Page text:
You are unlikely to see a show at the Edinburgh Fringe that’s anything like Cambridge University’s Cicada 3301. A thoroughly original, smart and razor-sharp script with a range of energetic and thoughtful performances from all involved, it’s a compelling dramatic debate on privacy wrapped up in a digital treasure hunt.
The play is based on the real-life Cicada 3301 mystery, a series of intriguing puzzles posted by an anonymous account called, well, Cicada 3301, designed for unknown means: recruitment, perhaps, but to what? The U.S. military? An extra-governmental tech organisation? A cult? Who fucking knows (the cast revealed at the end that some think the show is a new clue). Cicada 3301 (the show, that is) doesn’t either, instead honing in on the humanity behind the hunt. A group of friends who meet every Friday in a basement below a church (Georgia Vyvyan’s Olivia, Beth Hindhaugh’s Hannah and Milo Callaghan’s Billy), cracking Cicada codes, when they’re joined surprisingly by new recruit Bilal Hasna’s Ash.
All of the cast put in strong performances, with particular mention going to Hindhaugh for balancing Hannah’s deep uncertainty and self-consciousness with her equally deep intelligence, and Hasna for his rapid-fire delivery and slow reveal of Ash’s motivations. The story unfolds in a gradual manner, carefully inviting the audience into the lives of these characters so that, by the end, we are fully signed up to the conflict over privacy issues and we truly question what we would do in the character’s position.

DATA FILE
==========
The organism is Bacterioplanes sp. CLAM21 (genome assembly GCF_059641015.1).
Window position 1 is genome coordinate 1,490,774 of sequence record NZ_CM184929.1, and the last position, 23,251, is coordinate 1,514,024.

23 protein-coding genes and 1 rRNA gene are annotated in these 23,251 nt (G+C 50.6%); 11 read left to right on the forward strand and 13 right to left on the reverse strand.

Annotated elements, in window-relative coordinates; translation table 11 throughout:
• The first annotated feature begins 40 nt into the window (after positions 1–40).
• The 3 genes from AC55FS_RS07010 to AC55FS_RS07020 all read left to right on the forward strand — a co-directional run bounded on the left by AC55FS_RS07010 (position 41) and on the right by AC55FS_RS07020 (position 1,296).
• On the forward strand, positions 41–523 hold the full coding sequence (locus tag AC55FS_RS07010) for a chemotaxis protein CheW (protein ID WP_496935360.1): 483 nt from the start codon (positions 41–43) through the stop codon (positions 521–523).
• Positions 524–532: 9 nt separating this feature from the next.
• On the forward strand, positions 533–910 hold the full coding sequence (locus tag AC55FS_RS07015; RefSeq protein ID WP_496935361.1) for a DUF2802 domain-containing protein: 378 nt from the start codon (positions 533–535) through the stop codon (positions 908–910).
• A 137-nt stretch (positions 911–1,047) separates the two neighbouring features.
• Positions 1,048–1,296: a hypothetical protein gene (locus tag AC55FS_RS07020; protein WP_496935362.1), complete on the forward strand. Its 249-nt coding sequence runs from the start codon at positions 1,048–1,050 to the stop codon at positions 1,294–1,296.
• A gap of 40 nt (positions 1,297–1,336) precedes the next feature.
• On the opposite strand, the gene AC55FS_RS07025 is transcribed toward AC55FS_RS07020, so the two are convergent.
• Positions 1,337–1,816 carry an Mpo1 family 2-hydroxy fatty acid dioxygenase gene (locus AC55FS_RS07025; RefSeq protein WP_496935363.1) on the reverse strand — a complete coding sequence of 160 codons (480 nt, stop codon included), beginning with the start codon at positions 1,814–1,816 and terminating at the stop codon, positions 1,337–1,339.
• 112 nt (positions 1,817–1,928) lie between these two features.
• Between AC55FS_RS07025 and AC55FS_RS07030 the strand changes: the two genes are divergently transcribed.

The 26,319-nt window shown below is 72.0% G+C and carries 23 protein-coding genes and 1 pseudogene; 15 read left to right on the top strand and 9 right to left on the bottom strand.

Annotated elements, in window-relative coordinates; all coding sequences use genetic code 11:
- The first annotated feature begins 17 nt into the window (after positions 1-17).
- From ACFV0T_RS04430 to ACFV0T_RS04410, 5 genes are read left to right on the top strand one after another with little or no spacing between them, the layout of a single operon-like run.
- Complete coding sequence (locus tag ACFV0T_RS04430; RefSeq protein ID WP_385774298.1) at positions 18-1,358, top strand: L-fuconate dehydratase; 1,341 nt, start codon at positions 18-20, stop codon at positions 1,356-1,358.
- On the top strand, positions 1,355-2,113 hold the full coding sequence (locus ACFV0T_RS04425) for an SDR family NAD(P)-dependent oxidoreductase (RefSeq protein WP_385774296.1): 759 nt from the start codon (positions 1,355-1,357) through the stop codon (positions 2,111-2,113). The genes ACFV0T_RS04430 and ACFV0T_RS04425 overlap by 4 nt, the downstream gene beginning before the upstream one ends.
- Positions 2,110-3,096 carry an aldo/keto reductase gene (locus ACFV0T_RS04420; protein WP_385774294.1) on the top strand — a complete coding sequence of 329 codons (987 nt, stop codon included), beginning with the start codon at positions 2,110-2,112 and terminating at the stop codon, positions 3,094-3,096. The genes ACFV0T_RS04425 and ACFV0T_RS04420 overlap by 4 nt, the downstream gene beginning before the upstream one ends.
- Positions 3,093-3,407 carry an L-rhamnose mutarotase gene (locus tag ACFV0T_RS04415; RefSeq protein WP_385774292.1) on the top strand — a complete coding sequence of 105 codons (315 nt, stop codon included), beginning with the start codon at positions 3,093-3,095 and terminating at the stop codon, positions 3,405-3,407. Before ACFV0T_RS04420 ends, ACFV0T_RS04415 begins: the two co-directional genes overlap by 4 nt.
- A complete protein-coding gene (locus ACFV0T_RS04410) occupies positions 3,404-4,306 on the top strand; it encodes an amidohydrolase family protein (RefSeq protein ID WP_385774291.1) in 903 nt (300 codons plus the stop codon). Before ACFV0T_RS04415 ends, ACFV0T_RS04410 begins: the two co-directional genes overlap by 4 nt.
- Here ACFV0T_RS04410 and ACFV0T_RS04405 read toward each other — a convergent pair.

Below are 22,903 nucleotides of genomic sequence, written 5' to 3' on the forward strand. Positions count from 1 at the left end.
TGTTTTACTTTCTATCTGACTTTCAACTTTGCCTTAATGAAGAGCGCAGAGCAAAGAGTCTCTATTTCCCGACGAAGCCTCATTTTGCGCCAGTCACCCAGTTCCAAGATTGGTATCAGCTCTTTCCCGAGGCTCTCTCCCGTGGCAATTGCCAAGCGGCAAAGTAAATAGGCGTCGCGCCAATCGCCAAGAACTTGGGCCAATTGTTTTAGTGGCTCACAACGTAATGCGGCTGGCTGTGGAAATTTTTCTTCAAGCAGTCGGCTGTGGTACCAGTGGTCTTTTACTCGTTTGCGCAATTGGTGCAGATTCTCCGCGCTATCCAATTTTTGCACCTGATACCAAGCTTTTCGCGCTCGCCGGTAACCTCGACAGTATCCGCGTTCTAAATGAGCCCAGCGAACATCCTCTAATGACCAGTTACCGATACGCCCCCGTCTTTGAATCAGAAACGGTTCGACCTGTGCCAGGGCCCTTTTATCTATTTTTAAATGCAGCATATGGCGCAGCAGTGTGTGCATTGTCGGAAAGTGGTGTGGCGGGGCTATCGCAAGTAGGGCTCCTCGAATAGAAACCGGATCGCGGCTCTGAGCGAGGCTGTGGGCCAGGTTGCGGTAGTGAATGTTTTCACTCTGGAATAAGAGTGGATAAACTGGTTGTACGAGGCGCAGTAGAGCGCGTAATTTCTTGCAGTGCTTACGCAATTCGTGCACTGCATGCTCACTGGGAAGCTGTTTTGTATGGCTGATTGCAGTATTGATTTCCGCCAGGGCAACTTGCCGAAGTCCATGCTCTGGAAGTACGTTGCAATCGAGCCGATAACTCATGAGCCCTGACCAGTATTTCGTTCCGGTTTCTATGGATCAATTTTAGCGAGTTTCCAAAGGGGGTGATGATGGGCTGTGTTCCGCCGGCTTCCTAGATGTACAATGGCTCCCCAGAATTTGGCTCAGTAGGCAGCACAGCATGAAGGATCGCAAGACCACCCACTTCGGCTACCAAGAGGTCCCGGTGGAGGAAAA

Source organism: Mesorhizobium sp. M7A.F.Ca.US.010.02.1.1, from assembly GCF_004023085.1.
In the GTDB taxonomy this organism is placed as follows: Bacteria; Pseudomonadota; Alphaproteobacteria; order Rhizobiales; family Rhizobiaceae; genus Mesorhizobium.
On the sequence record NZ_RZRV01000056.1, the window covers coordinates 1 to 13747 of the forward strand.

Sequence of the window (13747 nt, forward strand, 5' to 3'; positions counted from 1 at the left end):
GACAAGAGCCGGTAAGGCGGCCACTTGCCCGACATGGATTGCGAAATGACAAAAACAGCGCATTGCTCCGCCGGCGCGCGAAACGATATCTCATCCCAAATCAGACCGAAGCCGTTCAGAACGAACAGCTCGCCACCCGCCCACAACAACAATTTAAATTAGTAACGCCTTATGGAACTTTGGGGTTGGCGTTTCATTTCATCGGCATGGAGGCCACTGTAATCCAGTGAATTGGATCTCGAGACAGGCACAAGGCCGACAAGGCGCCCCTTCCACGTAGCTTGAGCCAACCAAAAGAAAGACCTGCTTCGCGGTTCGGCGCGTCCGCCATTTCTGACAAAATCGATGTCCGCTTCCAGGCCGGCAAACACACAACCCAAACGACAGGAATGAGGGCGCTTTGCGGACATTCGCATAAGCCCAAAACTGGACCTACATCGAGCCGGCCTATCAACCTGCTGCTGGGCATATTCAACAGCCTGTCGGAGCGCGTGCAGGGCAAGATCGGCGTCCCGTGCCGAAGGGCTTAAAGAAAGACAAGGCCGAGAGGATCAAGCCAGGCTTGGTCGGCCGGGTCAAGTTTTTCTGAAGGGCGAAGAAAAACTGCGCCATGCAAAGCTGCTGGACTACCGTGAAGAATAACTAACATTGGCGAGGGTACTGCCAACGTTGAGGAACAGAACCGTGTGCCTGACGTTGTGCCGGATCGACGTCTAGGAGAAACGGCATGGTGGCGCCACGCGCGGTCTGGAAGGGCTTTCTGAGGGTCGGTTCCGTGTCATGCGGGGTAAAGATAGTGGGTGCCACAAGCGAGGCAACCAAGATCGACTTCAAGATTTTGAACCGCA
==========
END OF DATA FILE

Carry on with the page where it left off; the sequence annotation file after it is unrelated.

The production value is equally wonderful, taking an incredibly playful approach to the subject matter and its theatrical depiction: a journey into the dark web involves turning all the lights off and wearing head torches, visiting iCloud is finding cloud-like cotton fluff with a plastic eyeball attached, and so forth. Amidst the techno-talk and libertarian ruminations, it lends the play a fun dimension of silliness.
Cicada 3301 is a seriously impressive production, and it only grew in my estimation when I found out that Fishbowl Theatre began devising the play just one month before the Edinburgh Fringe. It’s got some great performances and an interesting story interestingly told. Plus, there’s a coded message hidden throughout the production. You’ve gotta go see it now.
Cicada 3301 is performing at Underbelly, Bristo Square, 12:40, until August 26th.